I know what I know if you know what I mean

I am a reformed know-it-all.

I used to roll around in knowledge like a warm Dunkin Donut munchkin in powdered sugar. I wanted to be covered in it and then I wanted you to lick me.

Because I knew something. And if I knew it, you should know it, too. Then all our lives would be better.

My knowing has always been a well-intentioned sort.

It didn’t matter what the knowing was: At some points in my life, the knowing was boys. At others, it was Judaism or organized religion. At another junction, it was true love. And at yet another, it was friendship.

I knew what I knew and knowing it made me right. Being right made me feel safe. Not just on-the-surface safe — not the kind of safe we feel when we double-lock our doors or put on seat belts. No, a kind of subconscious, impregnable bubble of well-being that convinced me I knew people and I knew the world and I knew what should be done to make things right or better or good.

Then, something happened. Someone convinced me that there were things I didn’t know. Not only that, someone convinced me there were things I could never know — like what it was like to live during the French Revolution or what it felt like to be in the 2004 tsunami — no matter how much studying I did; no matter how much learning; no matter, even, how much listening. Some things are just unknowable because they are unique experiences. Even if, God forbid, I one day faced a tsunami, it would never be the 2004 tsunami. No matter how many videos on YouTube I watch, I am still an observer.  No matter how many poignant blogs I read, I am still only a participant in my own experience. And so therefore, there is a distinction to be made between what I know and what I know.

Once I knew this — once I knew this — I looked at life very differently. My experience of life and people changed when I understood “I know what I know” and when I accepted “I know there are things I will never know.”

There are things I cannot possibly know no matter how loving, how compassionate, how empathetic, how caring, how interested, how hungry I am. And this matters because it impacts my point of view, it affects how I see the world, people, opportunities, challenges, and risks.

My life changed because I stepped out towards life then as a curious observer; the kind of curious observer we are all born as and remain until life teaches us over and over again to be afraid.

Afraid of being out of control.

Afraid of being in danger.

Afraid of looking stupid.

Afraid of being stupid.

Afraid of being unloved.

Afraid of being unloveable.

You know the list … it’s longer than this.

This isn’t to say I am always acting as the curious observer. Today, for instance, as a man walked out into the street directly in front of my moving car, I thought immediately, “idiot!” But the curious observer now sits in the passenger seat and says, “maybe he had a belly ache and was rushing to the bathroom.” What she doesn’t say, but I know is, “Remember when you did that once?”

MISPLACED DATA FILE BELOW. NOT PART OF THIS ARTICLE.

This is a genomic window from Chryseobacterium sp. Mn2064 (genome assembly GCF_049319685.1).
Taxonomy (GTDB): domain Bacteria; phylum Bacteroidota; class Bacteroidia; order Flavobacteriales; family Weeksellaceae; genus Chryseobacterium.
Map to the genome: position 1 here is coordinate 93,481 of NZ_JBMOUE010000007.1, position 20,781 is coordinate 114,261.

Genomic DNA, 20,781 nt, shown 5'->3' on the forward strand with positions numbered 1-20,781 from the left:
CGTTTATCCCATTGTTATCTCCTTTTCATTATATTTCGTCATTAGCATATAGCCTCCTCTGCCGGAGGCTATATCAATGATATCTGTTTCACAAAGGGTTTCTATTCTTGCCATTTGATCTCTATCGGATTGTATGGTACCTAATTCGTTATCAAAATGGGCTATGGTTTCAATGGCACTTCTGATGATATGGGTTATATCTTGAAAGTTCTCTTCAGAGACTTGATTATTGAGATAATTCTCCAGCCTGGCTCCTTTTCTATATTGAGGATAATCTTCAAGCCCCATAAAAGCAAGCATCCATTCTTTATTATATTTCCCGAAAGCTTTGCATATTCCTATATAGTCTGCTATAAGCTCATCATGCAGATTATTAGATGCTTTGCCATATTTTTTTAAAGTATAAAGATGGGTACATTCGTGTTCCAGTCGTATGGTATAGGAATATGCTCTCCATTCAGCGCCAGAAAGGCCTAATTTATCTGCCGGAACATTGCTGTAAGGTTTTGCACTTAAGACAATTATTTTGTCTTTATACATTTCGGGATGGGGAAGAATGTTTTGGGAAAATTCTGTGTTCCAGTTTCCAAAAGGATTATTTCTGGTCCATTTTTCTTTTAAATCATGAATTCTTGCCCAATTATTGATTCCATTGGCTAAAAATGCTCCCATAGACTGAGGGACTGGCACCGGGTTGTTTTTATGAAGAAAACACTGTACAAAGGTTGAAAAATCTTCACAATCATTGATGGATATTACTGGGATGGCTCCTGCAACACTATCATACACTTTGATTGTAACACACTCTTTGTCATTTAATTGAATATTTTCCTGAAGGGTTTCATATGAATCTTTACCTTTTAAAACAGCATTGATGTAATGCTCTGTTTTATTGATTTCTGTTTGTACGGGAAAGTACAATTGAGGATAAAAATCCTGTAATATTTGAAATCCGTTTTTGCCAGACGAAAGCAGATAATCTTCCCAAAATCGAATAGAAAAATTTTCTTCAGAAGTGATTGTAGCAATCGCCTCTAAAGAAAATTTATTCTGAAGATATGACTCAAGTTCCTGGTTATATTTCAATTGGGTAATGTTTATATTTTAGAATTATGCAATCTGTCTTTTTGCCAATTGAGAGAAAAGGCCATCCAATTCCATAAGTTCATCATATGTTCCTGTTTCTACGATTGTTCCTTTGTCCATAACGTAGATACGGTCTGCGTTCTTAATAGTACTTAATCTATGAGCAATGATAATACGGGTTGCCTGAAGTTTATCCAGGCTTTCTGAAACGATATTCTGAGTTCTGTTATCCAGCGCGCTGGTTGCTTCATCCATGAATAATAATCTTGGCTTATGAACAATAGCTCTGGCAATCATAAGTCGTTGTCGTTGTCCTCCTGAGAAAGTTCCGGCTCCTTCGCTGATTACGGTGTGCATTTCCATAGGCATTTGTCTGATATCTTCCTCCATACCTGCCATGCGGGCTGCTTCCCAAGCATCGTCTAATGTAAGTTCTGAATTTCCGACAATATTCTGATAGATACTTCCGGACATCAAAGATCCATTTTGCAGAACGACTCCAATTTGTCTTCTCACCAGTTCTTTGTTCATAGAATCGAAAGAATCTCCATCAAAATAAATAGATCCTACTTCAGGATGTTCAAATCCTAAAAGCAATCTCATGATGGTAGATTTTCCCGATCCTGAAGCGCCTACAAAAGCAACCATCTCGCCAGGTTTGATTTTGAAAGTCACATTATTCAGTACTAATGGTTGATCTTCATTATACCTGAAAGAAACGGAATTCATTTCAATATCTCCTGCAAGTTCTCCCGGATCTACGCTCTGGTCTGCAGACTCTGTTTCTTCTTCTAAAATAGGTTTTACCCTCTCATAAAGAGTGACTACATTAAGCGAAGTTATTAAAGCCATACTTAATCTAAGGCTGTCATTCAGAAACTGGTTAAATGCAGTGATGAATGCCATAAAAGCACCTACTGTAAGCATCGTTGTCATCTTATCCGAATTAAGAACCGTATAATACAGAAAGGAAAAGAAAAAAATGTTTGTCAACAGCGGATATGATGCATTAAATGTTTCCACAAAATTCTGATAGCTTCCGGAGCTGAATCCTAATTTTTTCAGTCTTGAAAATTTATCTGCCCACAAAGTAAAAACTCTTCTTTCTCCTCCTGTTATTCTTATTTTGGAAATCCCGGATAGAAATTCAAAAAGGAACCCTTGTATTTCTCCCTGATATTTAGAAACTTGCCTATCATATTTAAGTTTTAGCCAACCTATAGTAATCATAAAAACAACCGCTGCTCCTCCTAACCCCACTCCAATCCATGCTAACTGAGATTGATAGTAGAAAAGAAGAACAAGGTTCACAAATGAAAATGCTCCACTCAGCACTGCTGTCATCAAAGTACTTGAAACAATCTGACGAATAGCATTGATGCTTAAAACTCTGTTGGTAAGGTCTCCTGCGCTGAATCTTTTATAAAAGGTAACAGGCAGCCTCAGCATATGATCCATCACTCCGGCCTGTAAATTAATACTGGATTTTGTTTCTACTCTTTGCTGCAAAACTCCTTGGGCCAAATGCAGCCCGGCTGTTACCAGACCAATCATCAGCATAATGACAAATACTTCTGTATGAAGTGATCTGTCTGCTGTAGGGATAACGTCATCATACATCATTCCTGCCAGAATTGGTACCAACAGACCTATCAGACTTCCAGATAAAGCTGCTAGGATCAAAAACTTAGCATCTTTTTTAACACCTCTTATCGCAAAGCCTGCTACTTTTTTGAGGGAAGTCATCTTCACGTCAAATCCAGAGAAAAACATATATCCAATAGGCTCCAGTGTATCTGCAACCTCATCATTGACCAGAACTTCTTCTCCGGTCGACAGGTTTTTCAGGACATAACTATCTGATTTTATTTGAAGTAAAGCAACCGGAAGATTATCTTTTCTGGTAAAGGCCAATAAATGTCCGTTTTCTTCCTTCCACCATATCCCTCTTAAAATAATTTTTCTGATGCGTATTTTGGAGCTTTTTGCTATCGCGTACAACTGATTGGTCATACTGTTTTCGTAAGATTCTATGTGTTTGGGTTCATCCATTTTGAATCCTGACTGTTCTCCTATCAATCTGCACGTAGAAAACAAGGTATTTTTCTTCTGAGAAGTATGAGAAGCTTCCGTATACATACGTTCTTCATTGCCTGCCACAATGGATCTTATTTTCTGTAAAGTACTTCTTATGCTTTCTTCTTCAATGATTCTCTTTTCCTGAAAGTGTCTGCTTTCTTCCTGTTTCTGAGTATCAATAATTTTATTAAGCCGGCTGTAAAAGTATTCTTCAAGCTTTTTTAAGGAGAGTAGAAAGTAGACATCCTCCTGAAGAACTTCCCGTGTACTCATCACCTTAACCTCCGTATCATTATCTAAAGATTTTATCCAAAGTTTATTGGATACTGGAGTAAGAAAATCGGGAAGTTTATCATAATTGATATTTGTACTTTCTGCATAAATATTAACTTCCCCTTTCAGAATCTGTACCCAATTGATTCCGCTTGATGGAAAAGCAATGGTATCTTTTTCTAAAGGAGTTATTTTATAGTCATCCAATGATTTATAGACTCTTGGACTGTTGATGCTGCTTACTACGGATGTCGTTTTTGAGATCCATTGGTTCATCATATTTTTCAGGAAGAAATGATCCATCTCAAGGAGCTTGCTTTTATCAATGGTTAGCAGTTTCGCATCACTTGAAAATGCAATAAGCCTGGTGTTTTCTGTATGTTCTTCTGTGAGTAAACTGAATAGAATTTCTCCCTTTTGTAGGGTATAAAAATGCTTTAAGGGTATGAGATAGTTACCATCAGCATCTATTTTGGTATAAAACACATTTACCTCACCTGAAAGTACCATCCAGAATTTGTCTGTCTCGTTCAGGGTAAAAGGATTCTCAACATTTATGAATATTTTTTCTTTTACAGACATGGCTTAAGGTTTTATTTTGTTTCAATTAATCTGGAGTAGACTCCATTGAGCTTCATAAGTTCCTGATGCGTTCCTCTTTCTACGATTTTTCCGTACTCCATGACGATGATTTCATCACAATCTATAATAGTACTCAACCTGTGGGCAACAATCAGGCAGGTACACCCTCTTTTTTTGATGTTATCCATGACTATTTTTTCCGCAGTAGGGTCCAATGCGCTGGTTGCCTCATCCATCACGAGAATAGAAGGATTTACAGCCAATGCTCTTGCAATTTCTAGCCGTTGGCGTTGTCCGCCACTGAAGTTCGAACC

The thing is: the frightened know-it-all is constantly whispering from the passenger seat. Remnants of her will float up from deep inside me as ego-scented vibrational waves. Usually this happens when I am on social media or in heated conversations with my husband or my mother. The frightened know-it-all is sensitive to emotions, especially rejection and accusation. She is reactive, especially when under duress. She is only, after all, trying to keep me safe.

But she no longer can hang out there ruling like a queen bee on the playground of my life, one that is indeed filled with mines, but probably less dangerous than I perceive. The curious observer is there, too, asking questions; waiting for answers before stepping out.

 

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10 thoughts on “I know what I know if you know what I mean

  1. Perspective is a wonderful and interesting thing isn’t it? It is also something that comes with time. You’ll get more of it as you get older and then you can feel like a know it all again.

  2. Sooooo good Jen – a reminder for all of us that life is but a plethora of perspective. Don’t you find it removes the footprints of judgement and blame and puts on the shoes of truth and responsibility. Thank you for sharing

    • Jen says:

      Yes. It does in some ways but I also shirk away from truth because i see truth as subjective. I still haven’t found a good substitute for “truth” but I am exploring it

      • That’s very true. I think we will always be exploring as it has so many faces but then I guess that’s what perspective is all about. :-)

  3. This really speaks to me, Jen, especially the second last paragraph. Reacting based on the frightened know-it-all can be easier in those instances because it’s habit, it’s familiar. But embracing the curious observer is so much more rewarding; I often walk away from the experience having learned something, feeling happier, and knowing I haven’t alienated the other people involved. Sounds like you’ve noticed the same. I think, too, that acknowledging that the know-it-all will still pop up shows you are cutting yourself some slack, which is so important.

    • Jen says:

      Yes, sometimes I get down on myself, call myself a fraud, an impostor. But then I take ownership of being a work in progress (still! always a work in progress). This also keeps me in check in my writing.

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